Long Island Wonders: Is It the Water? : New York: Amy Fisher and Joey Buttafuoco, a wayward judge, and now Katie Beers. What’s going on?


Is it something in the water of the Sound? Or maybe floating in the air off the Hamptons?

Long Island, once the refuge of moneyed New Yorkers fulfilling suburban escape fantasies, suddenly appears to be the nation’s No. 1 breeding ground for made-for-TV movies.

Just when all three networks are done with Amy Fisher and her alleged paramour, Joey Buttafuoco, there’s another, even more bizarre story--a 43-year-old family “friend” who allegedly kidnaps 10-year-old Katie Beers, then keeps the child chained in a subterranean cell for more than two weeks.

During her ordeal a birthday passes, another sad milestone in a life that already had more than its share of tragedy. Within a day of Katie’s release, talk of made-for-TV movies was under way.


“With the proper management, this kind of movie could take Katie out of the squalor she is living in and make her self-sufficient,” predicted attorney Eric Naiburg, who helped put client Fisher’s story on the small screen.

Katie’s kidnaping also follows the highly publicized case of the state’s former top judge, Sol Wachtler, another Long Islander.

This is relaxed, suburban living?

“Are you asking if it’s something in the water? That’s a loaded question,” said Barbara Kelly, curator of Long Island Studies at Hofstra University.


“In these two (Fisher and Beers) cases, out of 2 million people living here, you’ve got 10 people who are somewhat bizarre,” she said. “That’s not a bad record.”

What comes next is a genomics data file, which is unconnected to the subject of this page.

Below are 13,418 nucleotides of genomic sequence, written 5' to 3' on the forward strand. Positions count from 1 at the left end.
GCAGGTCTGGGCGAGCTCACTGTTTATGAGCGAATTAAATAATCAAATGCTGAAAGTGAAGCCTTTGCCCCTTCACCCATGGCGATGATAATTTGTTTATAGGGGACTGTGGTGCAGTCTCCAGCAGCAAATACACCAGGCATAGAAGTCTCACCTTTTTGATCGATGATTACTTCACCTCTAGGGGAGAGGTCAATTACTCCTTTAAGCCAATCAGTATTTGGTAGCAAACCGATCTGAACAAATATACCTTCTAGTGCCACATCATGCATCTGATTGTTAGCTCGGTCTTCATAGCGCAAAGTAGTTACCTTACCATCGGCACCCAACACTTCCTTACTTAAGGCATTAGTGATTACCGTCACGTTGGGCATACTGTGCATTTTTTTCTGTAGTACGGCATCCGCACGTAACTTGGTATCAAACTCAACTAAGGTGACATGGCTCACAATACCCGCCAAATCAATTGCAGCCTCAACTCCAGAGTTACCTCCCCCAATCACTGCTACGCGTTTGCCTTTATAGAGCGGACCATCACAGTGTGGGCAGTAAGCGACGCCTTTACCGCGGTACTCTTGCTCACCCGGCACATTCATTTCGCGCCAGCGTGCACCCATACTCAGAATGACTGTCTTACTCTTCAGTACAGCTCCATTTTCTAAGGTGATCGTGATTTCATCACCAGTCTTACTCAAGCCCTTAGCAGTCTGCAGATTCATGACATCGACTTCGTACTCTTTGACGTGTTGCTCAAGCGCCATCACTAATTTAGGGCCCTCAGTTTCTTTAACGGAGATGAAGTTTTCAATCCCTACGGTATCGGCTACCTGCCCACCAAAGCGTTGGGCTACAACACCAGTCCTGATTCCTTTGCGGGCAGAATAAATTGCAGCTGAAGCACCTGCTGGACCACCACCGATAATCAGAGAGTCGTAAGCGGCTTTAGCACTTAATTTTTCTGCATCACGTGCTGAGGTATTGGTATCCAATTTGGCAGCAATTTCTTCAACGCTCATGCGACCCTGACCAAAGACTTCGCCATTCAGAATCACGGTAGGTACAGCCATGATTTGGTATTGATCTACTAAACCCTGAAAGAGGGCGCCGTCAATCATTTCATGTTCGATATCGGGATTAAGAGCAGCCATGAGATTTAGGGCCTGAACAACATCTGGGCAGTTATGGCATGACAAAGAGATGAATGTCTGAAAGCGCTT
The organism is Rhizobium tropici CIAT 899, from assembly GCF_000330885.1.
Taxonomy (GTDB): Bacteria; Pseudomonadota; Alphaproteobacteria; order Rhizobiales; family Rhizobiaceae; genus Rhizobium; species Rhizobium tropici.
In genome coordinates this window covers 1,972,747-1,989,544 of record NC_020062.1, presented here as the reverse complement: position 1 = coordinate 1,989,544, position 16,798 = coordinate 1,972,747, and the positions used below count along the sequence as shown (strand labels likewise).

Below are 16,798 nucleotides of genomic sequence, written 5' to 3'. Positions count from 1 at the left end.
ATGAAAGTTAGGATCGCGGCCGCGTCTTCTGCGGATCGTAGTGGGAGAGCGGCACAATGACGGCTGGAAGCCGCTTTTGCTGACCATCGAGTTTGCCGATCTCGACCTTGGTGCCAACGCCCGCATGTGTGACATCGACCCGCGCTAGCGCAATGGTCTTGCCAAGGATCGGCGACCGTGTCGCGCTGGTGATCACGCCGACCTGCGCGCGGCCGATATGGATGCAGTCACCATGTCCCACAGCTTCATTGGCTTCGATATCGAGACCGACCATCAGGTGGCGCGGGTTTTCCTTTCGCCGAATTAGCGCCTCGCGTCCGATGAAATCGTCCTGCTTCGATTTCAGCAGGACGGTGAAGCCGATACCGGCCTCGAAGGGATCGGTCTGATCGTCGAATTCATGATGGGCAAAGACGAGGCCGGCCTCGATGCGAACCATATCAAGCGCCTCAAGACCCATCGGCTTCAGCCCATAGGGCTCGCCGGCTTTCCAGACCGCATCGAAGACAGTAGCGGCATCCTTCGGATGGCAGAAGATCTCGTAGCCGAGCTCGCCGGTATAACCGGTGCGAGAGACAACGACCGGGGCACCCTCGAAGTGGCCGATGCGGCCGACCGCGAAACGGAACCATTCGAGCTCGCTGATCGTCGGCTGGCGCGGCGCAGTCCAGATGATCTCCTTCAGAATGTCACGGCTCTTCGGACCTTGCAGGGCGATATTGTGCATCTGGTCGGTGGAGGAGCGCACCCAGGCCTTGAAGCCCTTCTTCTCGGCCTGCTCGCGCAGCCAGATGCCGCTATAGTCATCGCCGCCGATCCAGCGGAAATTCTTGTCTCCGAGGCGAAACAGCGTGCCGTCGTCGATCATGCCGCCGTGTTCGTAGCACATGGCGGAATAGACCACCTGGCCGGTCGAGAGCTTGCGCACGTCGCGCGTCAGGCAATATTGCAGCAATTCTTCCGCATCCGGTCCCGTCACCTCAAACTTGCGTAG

Katie was the subject of a custody battle between her godmother and her mother, who reportedly was punched in the face by her son during the search for her missing daughter.

Family friend John Esposito allegedly kidnaped Katie and concocted a story about her disappearance from a video arcade before finally surrendering and leading police to her after 16 days.

Where was she?

In an underground cell beneath Esposito’s garage, where she watched--on closed circuit television--as police searched the house above for her.

No one could hear her screams.

Kelly, a Long Islander herself, said the media attention generated by these cases was evidence that they were not run-of-the-mill Long Island occurrences.

“The very fact these become stories is because, generally, things like this don’t happen,” Kelly said. “They stand out in contrast to the norm. It’s not normal to do these things.”


Speaking of not normal, Wachtler, a well-known Republican and former chief judge of the New York State Court of Appeals, was mentioned as a gubernatorial candidate until his arrest for repeatedly threatening his ex-lover, 45-year-old socialite Joy Silverman.

He was forced from the bench and remains under house arrest--where else?--on Long Island.

In terms of actual violence, Long Island lags well behind neighboring New York City. It reported 80 homicides in 1992, nowhere near the city’s 1,900.

But how many of the Big Apple’s criminals made “Donahue” and “Geraldo”? Which brings us back to the original question.

“What is it about Long Island?” asked “Geraldo” senior producer Jose Pretlow. “Maybe they ought to check the water out there.”